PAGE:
A laundress working at home would, in today’s parlance, be an entrepreneur. As such, she was typically not the delicate Victorian lady. The Royal Commission on Labour reported the comment that laundresses were “the most independent people on the face of the earth.” (As Malcolmson points out in a later chapter, this was not a compliment: women, especially servants, were supposed to be deferential (104).) They were likely to choose their own hours, to seek to work overtime to get more money, and to speak crudely and act assertively. Running a business required more than knowing how to iron a lace collar or having the back for heaving sodden linen about. The author cites the experiences of a laundress’ daughter cited in Kathleen Woodward’s book Jipping Street:

When we got to Mrs. Moody’s in Thames Street, we wedged our feet in the front door lest it be shut in our faces with out the washing money; and our emotions were divided between the agonizing uncertainty of Mrs. Moody’s finances and the inexpressible relief of the day behind us. (41)

Much of the latter half of the book concerns the shift from unregulated handwork to organized industry staffed by organized labor, both overseen by regulatory laws. Other types of factory work were more visible in society and came under regulation first, but by 1895, Malcolmson writes, laws began to encompass the laundry trade in so far as it involved employment of women in professional laundries.

It is the image of the isolated woman performing handwork that is most suggestive to me. Both my washing grandmothers were independents, I believe. My grandma Jennie, I know, was a servant to a “big house” and did all their laundry; whether she took in others’ as well I don’t know. But she worked at home or close to home. And I imagine that Jannette was similar, working on her own, in her home; “being your own boss” is a goal on that side of the family.

This description from Ronald Blythe’s The View in Winter of a servant’s life is heartbreaking:

She used to wash for the big house and all this linen was brought to her cottage in a wheelbarrow. How she used to manage all this washing in her cottage without the use of anything, I don’t know. She had an old brick copper. She said she’d stand up till two in the morning ironing with a box iron. Sixpence an hour she was paid. He husband was away in the army and she washed. (34)


Blythe, Ronald.The View in Winter: Reflections in Old Age. Harmondsworth: Penguin, 1980. 117.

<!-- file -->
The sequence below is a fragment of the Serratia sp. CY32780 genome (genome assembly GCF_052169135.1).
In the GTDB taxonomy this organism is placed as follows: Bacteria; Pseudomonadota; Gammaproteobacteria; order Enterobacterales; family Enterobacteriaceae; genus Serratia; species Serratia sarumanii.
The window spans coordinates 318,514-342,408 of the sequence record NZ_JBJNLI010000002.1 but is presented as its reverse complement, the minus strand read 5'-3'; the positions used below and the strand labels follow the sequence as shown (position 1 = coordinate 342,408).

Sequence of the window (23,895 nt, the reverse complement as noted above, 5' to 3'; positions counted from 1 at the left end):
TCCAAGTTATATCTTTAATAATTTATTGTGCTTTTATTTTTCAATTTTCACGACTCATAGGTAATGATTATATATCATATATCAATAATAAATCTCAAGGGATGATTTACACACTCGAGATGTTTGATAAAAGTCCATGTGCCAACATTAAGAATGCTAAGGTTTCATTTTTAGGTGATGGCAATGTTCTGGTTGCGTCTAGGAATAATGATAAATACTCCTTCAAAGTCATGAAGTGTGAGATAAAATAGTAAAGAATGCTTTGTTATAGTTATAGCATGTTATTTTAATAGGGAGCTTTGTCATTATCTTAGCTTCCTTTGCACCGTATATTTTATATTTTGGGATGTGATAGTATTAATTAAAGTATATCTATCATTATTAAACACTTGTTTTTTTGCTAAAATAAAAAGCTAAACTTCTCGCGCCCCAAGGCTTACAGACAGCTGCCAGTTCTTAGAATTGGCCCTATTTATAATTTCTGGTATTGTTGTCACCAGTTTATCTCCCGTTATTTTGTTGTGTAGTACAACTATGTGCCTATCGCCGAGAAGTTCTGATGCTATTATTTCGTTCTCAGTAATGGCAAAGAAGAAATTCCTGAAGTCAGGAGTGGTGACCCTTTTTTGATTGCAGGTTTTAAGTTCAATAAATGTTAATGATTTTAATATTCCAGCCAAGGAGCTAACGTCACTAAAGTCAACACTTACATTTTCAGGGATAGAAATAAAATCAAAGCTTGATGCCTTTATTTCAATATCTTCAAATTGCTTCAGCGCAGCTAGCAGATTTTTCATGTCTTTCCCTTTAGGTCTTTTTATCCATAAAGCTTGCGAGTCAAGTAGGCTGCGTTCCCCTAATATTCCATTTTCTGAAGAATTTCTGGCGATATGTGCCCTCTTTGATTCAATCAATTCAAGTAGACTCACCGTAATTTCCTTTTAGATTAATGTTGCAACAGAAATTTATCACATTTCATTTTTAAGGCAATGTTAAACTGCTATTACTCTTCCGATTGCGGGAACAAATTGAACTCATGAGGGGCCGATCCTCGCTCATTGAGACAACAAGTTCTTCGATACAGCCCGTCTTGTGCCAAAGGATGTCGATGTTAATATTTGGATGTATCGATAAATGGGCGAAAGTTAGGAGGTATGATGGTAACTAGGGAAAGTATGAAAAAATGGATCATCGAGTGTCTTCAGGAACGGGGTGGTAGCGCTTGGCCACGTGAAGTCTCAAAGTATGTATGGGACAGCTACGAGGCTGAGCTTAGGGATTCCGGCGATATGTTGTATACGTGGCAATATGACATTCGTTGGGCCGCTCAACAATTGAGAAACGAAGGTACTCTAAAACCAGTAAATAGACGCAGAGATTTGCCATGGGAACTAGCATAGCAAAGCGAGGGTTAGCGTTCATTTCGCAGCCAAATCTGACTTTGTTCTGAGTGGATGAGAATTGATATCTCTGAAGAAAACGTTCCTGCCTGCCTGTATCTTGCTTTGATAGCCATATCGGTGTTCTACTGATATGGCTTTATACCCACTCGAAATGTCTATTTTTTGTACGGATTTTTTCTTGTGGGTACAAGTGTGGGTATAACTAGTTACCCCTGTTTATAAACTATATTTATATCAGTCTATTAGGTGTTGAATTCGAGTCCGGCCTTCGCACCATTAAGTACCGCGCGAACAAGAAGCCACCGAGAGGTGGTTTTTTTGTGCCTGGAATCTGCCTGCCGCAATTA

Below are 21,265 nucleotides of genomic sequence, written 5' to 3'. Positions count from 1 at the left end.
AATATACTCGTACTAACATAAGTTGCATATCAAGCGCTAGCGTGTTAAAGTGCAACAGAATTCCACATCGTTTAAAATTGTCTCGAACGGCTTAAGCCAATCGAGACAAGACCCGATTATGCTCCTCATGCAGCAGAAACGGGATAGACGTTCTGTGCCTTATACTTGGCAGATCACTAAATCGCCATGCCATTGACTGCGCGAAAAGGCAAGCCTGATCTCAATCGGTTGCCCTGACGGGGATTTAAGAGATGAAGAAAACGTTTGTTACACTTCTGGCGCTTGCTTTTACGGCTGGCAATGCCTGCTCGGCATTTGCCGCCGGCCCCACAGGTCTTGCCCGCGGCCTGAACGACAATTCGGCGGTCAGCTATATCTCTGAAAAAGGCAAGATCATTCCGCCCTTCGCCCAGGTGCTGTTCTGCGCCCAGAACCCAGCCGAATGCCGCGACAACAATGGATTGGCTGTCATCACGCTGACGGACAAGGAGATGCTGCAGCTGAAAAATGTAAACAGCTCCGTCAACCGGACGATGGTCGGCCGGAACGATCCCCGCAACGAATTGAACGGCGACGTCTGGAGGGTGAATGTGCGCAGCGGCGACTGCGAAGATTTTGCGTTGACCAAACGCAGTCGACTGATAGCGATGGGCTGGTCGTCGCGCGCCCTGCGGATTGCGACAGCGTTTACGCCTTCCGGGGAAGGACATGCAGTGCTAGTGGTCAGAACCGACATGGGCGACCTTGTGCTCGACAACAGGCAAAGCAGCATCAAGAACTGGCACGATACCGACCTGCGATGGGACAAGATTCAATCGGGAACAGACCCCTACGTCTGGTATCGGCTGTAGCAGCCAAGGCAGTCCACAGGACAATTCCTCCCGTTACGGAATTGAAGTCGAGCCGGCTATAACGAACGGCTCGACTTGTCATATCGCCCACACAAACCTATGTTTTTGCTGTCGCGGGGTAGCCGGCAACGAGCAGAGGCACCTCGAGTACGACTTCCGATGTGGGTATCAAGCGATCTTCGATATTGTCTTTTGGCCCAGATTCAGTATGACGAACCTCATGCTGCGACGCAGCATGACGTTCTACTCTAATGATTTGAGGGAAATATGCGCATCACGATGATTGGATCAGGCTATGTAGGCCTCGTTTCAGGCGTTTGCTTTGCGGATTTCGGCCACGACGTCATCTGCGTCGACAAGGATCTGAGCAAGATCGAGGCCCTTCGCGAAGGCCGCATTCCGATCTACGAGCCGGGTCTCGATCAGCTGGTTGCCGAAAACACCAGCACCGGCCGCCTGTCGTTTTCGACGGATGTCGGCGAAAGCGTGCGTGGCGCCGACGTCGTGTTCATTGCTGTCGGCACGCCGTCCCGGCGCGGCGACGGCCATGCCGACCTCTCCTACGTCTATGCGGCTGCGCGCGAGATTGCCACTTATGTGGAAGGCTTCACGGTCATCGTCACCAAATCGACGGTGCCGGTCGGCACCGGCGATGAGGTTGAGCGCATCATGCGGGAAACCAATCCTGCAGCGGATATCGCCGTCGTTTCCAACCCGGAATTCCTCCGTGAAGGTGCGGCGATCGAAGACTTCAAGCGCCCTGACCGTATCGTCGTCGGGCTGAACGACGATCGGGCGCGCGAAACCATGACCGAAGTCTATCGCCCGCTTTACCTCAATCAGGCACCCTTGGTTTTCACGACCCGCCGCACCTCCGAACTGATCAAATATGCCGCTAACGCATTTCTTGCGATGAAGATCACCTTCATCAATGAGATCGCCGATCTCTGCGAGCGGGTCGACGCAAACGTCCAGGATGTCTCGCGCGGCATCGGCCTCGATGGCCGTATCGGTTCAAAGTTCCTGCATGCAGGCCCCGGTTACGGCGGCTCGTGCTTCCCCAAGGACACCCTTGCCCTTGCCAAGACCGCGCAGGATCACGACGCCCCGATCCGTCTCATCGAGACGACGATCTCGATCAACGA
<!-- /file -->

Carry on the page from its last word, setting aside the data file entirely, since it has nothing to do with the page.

Thompson, Flora Lark Rise to Candleford, London: Reprint Society, 1948. 471.

Oren, Laura. “The Welfare of Women in Labouring Families: England, 1860-1890,” in Mary Hartman and Lois W. Banner, Eds., Clio’s Consciousness Raised: New Perspectives on the History of Women, NY: Harper, 1974. 226-44.

Woodward, Kathleen. Jipping Street: Childhood in a London Slum. London: Harper, 1928. 13.

April 22, 2006

Review: My Dream of You by Nuala O’Faolain

Filed under: Reviews — by WWG @ 12:18 pm

In this recent novel, a contemporary Irish expatriate travel writer—a character seemingly based on the author—explores her own personal and romantic impasses as she revisits rural Ireland to research a book. Kathleen de Burca’s subject is the historical, albeit minor, “Talbot Affair,” a scandalous case of adultery and divorce in a nineteenth-century Ireland still reeling from the effects of the Famine. Attempting to discover the truth of the case, the narrator embarks on a re-experiencing of the Ireland she abandoned for England as a young woman. This re-engagement of her native land involves a passionate and inappropriate love affair, one that echoes the tragic passion at the core of the Talbot divorce.

The novel is O’Faolain’s third book, following her two autobiographies and preceding her recent non-fiction book about the Irish expatriate and minor international criminal, “Chicago May.” Both later books intertwine the narrative of a historic subject with the personal travails of a solitary female Irish writer who seeks the truth of the matter.